Colorado attorneys are not required to engage in pro bono work — free legal services — to maintain their licenses. In fact, that’s true of all 50 states. Rule 6.1 of the American Bar Association’s Model Rules of Professional Conduct states: “Every lawyer has a professional responsibility to provide legal services to those unable to pay. A lawyer should aspire to render at least 50 hours of pro bono public legal services per year.” That holds true for the Colorado Bar Association.
The operative word here is “aspire.” Pro bono work is not mandated; it’s simply encouraged.
Perhaps that’s why Glenwood Springs-based legal aid office Alpine Legal Services (ALS) is having trouble engaging lawyers for its weekly, Wednesday night Ask a Lawyer (AAL) help line. The help line began decades ago as Thursday Night Bar. But, Jenny Wherry, director of ALS, said the name was changed because people thought lawyers were meeting at a bar.
The help line, serving Garfield, Pitkin and Eagle counties, exists so those without the funds to hire a lawyer can call and talk about immigration, family law, or general civil litigation issues for 15 minutes for free.
“Anyone can call,” said Claire Noone, an attorney with Noone Law Firm in Glenwood Springs and Paonia. “These conversations allow people who feel silly asking questions or don’t know if they have rights or don’t have the money [for a lawyer] to have the access, time and attention of an attorney.” Noone handles the Spanish-speaking line every Wednesday night from 5 to 7 p.m.
She told The Sopris Sun that sometimes a caller just needs 15 minutes to share their story. “That alone gives them the confidence and clarity to represent themselves and go forward,” she said.
Noone explained that misunderstandings within the civil legal system lead people to think they must hire an attorney and spend a lot of money. She said that most systems like small claims and divorce are designed so that people can represent themselves. “It’s empowering to let people know that they have the facts, walk them through the process of court, and that they are capable of representing themselves.”
Before COVID-19, AAL attorneys would meet people in-person at local libraries, rotating every week through Pitkin County, Basalt and all Garfield County libraries. “There was no calling, no phone, no hotline, no Zoom option,” explained Wherry. “It was: you show up physically, in-person, and you will talk to a lawyer.”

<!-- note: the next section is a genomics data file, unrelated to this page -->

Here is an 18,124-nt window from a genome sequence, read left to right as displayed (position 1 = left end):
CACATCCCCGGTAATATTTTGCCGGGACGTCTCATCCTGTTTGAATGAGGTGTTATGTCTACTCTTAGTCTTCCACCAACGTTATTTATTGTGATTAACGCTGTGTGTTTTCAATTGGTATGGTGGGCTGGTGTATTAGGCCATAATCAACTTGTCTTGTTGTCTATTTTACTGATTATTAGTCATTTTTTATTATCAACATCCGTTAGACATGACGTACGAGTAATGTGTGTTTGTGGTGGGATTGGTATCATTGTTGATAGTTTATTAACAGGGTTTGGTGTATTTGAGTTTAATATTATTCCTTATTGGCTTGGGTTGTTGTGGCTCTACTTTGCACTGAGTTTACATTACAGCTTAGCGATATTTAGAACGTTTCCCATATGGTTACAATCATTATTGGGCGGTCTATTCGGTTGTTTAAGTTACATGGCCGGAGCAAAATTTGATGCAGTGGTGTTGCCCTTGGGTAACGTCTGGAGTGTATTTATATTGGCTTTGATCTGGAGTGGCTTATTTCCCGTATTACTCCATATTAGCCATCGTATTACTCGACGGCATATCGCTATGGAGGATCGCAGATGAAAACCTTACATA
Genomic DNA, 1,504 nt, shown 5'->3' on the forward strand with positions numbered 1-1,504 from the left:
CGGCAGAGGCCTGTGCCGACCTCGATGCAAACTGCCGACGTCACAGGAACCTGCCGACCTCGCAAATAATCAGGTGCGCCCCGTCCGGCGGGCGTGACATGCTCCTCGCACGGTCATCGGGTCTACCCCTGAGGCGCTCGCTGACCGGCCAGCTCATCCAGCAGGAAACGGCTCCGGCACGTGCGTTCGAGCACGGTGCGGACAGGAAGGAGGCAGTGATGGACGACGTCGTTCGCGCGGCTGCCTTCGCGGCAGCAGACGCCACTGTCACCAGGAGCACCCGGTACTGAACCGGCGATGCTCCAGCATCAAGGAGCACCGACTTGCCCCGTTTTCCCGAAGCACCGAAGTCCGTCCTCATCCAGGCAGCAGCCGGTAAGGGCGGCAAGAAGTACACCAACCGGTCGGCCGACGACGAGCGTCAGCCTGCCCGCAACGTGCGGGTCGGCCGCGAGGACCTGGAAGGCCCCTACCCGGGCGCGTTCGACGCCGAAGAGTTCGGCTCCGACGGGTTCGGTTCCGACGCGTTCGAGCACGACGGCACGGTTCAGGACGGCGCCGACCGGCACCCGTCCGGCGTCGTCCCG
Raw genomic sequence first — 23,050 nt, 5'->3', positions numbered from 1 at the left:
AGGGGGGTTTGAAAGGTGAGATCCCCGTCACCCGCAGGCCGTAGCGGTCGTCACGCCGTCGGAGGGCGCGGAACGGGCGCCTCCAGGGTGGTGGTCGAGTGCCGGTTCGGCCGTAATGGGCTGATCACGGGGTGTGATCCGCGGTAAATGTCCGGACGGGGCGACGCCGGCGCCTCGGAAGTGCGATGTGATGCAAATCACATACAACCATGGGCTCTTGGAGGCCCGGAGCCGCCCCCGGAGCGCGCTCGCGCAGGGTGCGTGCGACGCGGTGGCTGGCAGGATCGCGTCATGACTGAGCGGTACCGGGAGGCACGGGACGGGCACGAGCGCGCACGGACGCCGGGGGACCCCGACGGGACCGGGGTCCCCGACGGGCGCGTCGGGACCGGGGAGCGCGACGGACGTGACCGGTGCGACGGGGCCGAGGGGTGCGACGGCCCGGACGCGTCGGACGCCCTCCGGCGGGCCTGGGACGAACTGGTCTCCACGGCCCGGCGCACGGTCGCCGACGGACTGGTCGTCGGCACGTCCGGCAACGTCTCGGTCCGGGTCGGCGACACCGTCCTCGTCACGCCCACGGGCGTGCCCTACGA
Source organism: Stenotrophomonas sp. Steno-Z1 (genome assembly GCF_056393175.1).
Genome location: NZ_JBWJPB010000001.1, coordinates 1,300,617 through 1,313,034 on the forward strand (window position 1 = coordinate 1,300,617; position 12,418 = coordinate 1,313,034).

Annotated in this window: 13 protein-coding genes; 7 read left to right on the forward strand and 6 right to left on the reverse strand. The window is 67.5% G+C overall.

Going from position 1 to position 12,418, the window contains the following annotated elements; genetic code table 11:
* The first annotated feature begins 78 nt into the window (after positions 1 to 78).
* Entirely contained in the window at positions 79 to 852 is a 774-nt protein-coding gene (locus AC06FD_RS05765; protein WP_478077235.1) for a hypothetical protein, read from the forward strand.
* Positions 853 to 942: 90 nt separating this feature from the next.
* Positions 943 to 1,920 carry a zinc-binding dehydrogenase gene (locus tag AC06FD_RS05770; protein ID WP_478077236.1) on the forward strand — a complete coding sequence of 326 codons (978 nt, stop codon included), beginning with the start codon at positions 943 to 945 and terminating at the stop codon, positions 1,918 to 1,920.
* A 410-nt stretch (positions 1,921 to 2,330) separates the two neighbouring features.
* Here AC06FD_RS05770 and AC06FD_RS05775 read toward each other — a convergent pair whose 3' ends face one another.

Noone added that in-person services meant people had to leave their homes, get babysitters and find transportation to get to the library, which wasn’t always easy. “It also required more commitment from attorneys,” she said.
With the onset of the pandemic, libraries closed down. Wherry said they had to act fast. “In April, 2020, with the help of an Americorps volunteer, we switched to the phones.” And, ALS narrowed the scope of legal issues.
All of that may sound like a recipe for success. Even Noone believes that COVID opened up access to legal aid. “Someone can call in during a break at work or when the kids are sleeping. You don’t have to have a car to get to the place.” And, lawyers can volunteer from home. “More attorneys can do this without it being a big sacrifice,” she said
But, only nine local attorneys (besides Noone) have volunteered for the English-speaking AAL line this year. One lawyer volunteered 10 times, two took calls on four nights, two on three nights, and the rest volunteered once, according to ALS records. Wherry said Noone takes calls every week, sometimes working both the Spanish- and English-speaking phones. Wherry will jump in if callers wait more than 15 minutes. A total of 382 calls have come in so far this year.
Alexi Freeman, an associate dean and professor at the University of Denver Sturm College of Law, pointed to circumstances that could prohibit pro bono work — lack of confidence in the subject matter, no support for the work from firms and not enough time for non-billable hours. “Pro bono work can also be emotionally and mentally challenging, because you’re often supporting individuals, groups, or causes that are in real crisis,” she wrote in an email.
Jenny Wherry wonders if the help line’s days are numbered, or if ALS will have to pay attorneys to handle the phones. She also wants to beef up the recruiting process. “I could do a better job [listening] to reasons why it’s so hard to commit to pro bono service,” she said.
Meanwhile, Claire Noone won’t stop taking calls on Wednesday nights, even if she has to do it alone. “Those who rent, work multiple jobs, commute long distances or don’t have money to resolve issues have a different experience in this valley,” she explained. “Whenever we have a disparity, when one group has access to all legal minds and resources, that perpetuates inequality and division, and further drives a wedge in our society.”
Alpine Legal Services offers the Ask a Lawyer helpline in Spanish and English on Wednesday nights from 5 to 7 p.m. at 970-368-2246.